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King Faisal Attacks Jews in Washington; Embarrasses U.S. Officials

June 23, 1966
See Original Daily Bulletin From This Date

U.S. officials, hosts to King Faisal of Saudi Arabia, were surprised and embarrassed today by sweeping, high-pitched, and bitter anti-Jewish remarks by the king.

King Faisal’s remarks came in response to questions addressed to him at a luncheon tendered in his honor by the Washington press corps. Defending the Arab boycott of U.S. firms trading with Israel, the king accounted for his stand by stating that “the Jews throughout the world support Israel.” He added: “We consider those who provide assistance to our enemy as our own enemy.”

While he assailed Israel and world Jewry, the king was mild in his references to Egypt. He bristled when a reporter asked whether Saudi Arabia considered Egypt or Israel a greater enemy. He replied: “I regret deeply this question. It is (based on a premise) very much contrary to truth.” He described Egypt as a “sister country” and the Egyptians as “our brethren.” He stressed that, despite differences between Saudi Arabians and Egyptians, “they remain our brethren.”

But his answers to questions pertaining to Israel lacked the restraint exhibited on the Egyptian issue. He said of Israel: “I would like to dwell on this point.” He said an impression of unreasonable Arab hostility against Israel was “spread around by Jewish propaganda.” He asserted that “it has never been our aim to exterminate Israel and throw it into the sea.” He then gave his interpretation of Israel’s emergence. He said that Jews were always recognized as co-citizens of Arabs in Palestine, but “Zionist aggression occupied the country, threw out the (Arab) people, many became refugees. Jews from outside came into the country. Jews from outside are aliens. By aggression they have taken over the land.”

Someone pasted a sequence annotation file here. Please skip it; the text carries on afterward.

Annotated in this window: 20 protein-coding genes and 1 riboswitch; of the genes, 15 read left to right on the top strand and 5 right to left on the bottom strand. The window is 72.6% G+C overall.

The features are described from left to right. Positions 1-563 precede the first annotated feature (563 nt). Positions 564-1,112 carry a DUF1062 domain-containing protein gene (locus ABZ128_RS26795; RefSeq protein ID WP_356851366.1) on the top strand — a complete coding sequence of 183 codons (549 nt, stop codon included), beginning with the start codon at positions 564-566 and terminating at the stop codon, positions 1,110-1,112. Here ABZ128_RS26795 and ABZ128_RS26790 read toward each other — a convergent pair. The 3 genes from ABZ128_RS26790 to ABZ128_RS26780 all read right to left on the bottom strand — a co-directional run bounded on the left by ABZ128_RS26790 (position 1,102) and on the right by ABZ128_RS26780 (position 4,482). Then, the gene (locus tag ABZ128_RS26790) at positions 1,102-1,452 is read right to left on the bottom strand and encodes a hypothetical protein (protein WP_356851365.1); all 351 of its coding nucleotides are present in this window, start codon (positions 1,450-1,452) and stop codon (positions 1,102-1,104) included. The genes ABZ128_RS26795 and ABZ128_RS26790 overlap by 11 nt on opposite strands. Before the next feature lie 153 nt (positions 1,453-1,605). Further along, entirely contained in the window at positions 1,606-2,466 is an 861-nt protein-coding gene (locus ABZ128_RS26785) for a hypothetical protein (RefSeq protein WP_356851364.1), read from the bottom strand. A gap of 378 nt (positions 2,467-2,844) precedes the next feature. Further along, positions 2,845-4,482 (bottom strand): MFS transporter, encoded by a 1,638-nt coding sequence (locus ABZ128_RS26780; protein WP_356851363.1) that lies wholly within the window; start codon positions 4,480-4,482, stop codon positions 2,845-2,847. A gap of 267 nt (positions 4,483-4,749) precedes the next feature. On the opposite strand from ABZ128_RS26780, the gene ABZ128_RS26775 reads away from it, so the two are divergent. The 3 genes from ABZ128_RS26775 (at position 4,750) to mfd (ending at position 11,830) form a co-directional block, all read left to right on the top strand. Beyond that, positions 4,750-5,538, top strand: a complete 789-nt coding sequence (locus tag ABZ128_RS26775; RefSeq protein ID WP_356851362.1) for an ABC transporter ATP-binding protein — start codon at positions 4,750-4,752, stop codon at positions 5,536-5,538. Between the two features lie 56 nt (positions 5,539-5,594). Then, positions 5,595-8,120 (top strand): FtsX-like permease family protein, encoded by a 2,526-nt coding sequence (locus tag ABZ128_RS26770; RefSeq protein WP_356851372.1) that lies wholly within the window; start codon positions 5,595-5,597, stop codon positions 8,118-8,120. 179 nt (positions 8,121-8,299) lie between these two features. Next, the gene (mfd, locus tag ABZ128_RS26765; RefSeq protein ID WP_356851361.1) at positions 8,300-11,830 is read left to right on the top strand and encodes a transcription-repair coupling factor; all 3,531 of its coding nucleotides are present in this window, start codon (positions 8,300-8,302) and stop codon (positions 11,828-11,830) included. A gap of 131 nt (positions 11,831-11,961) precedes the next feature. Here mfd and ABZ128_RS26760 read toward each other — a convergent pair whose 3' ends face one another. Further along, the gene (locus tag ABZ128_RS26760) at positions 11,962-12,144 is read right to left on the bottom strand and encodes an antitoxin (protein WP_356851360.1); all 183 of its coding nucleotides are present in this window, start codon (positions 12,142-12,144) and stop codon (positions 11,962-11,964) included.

The king said “the Jews” had been guilty of “violation of every human right” of the Arabs and had denied the Arabs “the right of a person to his own home.” The intensity of King Faisal’s anti-Jewish outburst shocked Washington officials. One highly-placed official attending the luncheon voiced private regret that the king had spoken so immoderately and undiplomatically at a time when President Johnson was seeking to improve Saudi Arabia’s image among the American people. The thrust of the king’s outburst appeared more anti-Jewish than anti-Israel, although he said at another point that Saudi Arabia had “no aggressive intentions against any country or any religion.”

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